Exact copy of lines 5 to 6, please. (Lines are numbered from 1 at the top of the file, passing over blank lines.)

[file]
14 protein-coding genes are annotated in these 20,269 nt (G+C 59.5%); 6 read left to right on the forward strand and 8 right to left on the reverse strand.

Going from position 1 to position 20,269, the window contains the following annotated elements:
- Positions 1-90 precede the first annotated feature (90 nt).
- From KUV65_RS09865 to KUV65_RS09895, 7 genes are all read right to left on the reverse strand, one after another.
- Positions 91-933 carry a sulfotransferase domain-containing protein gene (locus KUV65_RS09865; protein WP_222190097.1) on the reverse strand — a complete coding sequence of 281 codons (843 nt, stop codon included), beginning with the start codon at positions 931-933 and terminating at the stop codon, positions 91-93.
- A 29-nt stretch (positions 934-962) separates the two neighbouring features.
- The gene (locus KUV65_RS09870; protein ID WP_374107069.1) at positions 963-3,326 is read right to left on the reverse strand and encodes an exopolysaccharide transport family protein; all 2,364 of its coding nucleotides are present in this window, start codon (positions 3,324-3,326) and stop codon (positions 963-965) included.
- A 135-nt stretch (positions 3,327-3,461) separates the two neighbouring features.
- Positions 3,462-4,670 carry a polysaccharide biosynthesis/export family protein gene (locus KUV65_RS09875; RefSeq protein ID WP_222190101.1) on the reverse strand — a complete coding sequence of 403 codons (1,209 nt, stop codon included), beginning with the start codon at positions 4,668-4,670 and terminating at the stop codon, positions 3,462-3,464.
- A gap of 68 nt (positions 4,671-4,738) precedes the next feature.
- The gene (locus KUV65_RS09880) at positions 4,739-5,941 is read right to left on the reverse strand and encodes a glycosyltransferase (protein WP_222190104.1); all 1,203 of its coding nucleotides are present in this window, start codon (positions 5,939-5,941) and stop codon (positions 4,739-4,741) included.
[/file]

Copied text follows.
- Positions 91-933 carry a sulfotransferase domain-containing protein gene (locus KUV65_RS09865; protein WP_222190097.1) on the reverse strand — a complete coding sequence of 281 codons (843 nt, stop codon included), beginning with the start codon at positions 931-933 and terminating at the stop codon, positions 91-93.
- A 29-nt stretch (positions 934-962) separates the two neighbouring features.